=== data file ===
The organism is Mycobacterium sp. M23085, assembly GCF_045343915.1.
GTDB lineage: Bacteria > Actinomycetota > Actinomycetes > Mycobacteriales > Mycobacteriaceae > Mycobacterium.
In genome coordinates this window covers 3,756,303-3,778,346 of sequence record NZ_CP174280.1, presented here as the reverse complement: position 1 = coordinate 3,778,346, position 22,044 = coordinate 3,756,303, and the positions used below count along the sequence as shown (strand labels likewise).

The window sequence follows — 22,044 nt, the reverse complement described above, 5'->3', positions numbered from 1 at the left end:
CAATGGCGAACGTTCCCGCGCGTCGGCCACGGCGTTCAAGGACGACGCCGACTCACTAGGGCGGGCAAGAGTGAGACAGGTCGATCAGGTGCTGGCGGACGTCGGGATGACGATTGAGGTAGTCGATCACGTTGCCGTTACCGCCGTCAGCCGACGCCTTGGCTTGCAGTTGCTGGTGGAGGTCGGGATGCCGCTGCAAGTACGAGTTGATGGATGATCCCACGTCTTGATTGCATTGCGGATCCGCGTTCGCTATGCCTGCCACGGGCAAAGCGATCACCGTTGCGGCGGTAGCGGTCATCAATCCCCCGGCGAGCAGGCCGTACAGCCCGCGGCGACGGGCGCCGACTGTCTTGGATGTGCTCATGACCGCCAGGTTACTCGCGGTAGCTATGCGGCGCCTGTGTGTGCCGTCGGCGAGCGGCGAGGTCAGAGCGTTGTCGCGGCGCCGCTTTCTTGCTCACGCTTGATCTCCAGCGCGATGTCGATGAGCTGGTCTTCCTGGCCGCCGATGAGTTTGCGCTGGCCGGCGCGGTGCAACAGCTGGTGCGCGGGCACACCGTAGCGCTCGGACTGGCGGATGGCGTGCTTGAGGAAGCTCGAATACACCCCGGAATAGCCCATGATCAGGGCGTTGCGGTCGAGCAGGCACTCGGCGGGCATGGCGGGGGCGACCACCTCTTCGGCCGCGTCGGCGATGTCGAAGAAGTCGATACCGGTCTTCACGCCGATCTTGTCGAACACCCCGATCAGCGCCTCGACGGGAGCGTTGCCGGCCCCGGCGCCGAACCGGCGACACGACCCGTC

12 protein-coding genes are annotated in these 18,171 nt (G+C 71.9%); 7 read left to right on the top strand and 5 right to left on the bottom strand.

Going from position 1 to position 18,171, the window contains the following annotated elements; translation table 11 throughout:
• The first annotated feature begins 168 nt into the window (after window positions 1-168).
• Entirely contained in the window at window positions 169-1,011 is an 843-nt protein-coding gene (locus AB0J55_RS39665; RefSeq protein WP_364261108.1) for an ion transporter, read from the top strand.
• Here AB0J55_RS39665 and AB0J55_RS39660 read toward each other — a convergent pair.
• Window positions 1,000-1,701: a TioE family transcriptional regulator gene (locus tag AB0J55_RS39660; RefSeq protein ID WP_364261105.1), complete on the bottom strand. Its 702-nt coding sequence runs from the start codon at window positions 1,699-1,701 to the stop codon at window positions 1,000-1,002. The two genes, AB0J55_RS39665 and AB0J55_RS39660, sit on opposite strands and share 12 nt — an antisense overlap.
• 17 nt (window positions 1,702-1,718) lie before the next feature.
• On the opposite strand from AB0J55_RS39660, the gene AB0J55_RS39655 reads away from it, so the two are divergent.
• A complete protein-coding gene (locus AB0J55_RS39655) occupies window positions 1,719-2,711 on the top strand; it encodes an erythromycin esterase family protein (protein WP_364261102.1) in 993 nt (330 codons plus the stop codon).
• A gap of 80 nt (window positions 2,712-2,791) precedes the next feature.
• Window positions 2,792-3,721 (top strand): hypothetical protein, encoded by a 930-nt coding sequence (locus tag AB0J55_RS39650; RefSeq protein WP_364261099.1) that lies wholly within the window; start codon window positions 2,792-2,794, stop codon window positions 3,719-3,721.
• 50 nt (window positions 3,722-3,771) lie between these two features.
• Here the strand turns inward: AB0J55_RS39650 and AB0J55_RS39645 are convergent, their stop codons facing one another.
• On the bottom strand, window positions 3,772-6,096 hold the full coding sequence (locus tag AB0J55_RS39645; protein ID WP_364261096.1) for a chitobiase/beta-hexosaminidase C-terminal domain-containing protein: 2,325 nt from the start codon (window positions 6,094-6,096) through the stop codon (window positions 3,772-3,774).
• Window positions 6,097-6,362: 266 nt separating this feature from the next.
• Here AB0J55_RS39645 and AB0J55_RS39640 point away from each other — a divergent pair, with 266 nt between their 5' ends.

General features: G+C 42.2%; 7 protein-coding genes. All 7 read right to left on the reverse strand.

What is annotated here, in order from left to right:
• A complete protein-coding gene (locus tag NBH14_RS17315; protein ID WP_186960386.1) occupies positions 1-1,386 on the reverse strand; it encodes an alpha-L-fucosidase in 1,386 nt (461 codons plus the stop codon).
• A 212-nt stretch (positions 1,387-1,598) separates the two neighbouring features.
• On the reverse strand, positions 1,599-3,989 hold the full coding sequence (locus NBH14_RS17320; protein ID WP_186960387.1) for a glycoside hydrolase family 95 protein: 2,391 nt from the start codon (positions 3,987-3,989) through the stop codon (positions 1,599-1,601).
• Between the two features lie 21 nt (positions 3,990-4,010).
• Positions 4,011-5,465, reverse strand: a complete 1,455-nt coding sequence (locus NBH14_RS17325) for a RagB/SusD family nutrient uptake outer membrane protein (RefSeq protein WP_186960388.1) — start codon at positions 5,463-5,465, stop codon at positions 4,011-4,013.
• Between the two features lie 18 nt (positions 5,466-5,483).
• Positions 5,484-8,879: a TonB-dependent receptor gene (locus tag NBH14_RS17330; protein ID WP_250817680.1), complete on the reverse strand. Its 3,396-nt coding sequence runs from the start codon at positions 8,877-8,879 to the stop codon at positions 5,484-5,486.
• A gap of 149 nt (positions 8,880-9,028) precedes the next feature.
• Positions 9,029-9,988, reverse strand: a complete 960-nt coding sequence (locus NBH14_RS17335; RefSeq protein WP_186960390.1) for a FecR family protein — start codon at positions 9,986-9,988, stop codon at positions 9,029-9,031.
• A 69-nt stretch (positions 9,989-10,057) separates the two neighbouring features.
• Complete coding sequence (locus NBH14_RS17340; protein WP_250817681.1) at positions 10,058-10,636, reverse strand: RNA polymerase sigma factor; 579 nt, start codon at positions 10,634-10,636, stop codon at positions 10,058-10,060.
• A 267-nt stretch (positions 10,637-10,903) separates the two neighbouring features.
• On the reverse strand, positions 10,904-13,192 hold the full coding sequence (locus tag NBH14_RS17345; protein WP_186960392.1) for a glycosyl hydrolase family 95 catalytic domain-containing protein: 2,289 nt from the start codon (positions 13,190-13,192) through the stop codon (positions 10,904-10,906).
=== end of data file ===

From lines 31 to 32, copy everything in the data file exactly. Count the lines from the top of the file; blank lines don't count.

• A gap of 149 nt (positions 8,880-9,028) precedes the next feature.
• Positions 9,029-9,988, reverse strand: a complete 960-nt coding sequence (locus NBH14_RS17335; RefSeq protein WP_186960390.1) for a FecR family protein — start codon at positions 9,986-9,988, stop codon at positions 9,029-9,031.